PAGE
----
Guam

Guam

Guam’s slogan, “Where America’s Day Begins,” has been a big draw for Japanese tourists (1 million annually), who get a chance to experience a little bit of Americana in the sun. As a result, Guam is considerably more developed and faster paced than its Micronesian counterparts. It has upscale shopping centers, golf courses and chain restaurants.

Guam is the largest landmass in Micronesia and is the southernmost island in the Mariana chain. It has its share of natural wonders, with a limestone forest and high cliffs in the north and rolling hills and low mountains in the south. The island’s center, especially on the west coast, is the most developed. There, you’ll find six-lane highways and a mini-Waikiki with major hotel chains lining scenic Tumon Bay.

Guam is a major melting pot, and you’ll have to go a bit out of your way to experience its cultural traditions, which have survived primarily in the villages on the island’s south. There, residents continue to fish, farm and live at a decidedly slower pace, although a good many commute into the “city” to work.

Guam’s residents are a mix of native Chamorros (45% of the population), Micronesians, Filipinos, Japanese, Southeast Asians and immigrants from mainland U.S. Although Guam’s culture was almost completely erased by 400 years of Spanish colonial rule and the diseases it brought, many Chamorros are now trying to re-establish an identity by reviving their native tongue and customs. Military land used since World War II is slowly being returned to original land owners. Also, the economy is seeing a resurgence since a major typhoon hit in 2003 and SARS put a scare into Asian tourism.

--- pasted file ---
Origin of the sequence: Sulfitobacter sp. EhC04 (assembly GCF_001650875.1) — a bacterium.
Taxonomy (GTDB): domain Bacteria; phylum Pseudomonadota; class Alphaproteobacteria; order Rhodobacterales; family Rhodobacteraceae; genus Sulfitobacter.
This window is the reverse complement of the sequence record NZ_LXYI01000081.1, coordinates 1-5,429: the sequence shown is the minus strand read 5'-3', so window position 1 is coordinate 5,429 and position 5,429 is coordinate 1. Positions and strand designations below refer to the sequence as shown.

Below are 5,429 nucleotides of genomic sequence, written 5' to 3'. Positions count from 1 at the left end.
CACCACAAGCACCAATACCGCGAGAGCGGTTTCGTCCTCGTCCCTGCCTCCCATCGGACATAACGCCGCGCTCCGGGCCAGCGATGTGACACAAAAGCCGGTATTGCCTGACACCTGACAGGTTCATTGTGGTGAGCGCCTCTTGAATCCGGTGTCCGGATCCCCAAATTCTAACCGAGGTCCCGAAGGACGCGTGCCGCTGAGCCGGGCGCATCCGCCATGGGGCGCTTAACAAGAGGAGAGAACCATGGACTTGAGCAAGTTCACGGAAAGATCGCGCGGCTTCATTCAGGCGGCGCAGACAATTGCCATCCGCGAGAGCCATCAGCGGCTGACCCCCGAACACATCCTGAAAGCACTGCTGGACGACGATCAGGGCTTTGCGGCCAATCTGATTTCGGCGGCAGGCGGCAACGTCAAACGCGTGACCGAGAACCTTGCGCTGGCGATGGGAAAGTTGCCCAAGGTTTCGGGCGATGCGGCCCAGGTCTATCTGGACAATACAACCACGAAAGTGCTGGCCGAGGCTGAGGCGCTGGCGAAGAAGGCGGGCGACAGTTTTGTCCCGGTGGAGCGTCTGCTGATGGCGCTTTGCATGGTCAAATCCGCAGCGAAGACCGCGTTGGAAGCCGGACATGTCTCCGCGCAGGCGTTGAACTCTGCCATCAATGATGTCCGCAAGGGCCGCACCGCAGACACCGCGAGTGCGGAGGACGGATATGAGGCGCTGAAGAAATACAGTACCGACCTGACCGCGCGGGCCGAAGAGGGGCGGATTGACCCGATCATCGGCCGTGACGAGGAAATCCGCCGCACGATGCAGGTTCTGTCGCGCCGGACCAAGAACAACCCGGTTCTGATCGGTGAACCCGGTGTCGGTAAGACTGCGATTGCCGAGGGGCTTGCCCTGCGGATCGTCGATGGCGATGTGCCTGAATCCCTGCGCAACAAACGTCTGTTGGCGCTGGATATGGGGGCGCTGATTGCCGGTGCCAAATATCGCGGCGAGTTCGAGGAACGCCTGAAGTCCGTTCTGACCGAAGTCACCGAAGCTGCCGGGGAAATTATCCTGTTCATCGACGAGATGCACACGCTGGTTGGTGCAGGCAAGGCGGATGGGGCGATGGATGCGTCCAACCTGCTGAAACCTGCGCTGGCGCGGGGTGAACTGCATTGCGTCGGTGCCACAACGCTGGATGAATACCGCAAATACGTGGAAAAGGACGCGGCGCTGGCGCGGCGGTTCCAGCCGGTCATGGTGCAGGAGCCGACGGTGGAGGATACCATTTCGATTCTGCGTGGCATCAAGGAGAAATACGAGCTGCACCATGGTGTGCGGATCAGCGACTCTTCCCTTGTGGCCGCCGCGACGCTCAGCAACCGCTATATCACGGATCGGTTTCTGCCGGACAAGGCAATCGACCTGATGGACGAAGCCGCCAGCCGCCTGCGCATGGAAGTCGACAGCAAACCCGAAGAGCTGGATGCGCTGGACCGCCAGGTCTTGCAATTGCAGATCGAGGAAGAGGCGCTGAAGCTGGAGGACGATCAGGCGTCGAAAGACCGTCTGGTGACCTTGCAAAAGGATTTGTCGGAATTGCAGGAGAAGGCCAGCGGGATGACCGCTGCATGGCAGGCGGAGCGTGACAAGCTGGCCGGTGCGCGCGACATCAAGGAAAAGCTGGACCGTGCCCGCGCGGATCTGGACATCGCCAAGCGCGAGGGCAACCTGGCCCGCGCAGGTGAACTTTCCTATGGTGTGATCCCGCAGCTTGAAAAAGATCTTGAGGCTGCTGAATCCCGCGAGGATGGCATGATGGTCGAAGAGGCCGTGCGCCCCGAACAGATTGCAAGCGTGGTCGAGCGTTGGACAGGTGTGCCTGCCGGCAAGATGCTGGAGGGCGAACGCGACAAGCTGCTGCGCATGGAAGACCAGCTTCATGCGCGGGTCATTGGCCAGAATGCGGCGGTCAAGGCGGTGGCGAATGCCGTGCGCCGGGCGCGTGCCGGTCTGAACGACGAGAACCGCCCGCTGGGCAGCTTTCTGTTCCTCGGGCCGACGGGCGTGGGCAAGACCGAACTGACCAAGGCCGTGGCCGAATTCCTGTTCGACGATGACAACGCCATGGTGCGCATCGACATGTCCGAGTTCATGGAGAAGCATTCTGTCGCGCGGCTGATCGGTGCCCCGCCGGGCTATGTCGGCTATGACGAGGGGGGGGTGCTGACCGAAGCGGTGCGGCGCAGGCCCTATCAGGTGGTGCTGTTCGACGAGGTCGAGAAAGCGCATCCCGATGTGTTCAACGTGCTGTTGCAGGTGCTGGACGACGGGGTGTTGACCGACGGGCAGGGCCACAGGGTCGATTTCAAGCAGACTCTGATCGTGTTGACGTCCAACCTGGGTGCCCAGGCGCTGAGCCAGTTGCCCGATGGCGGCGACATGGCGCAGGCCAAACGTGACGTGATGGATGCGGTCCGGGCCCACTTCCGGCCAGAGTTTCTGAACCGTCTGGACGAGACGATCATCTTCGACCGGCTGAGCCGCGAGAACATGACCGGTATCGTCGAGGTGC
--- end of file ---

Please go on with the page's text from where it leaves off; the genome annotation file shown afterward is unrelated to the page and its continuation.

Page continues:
In all, Guam is a progressive island with a well-educated population that is the central hub of life in the northwestern Pacific.

Geography

Guam is just north of the equator and is not the South Pacific, but the southernmost island in the large Mariana Island chain that stretches northward halfway to Japan. Shaped something like a shoe, Guam is not all that big—it’s 31 mi/52 km long and about 8 mi/13 km wide.

The island has sheer cliffs along the northern coast, jungle-covered mountains, flowing rivers and waterfalls in the center of the country, and rolling hills and sandy beaches in the south and along most of the western coast.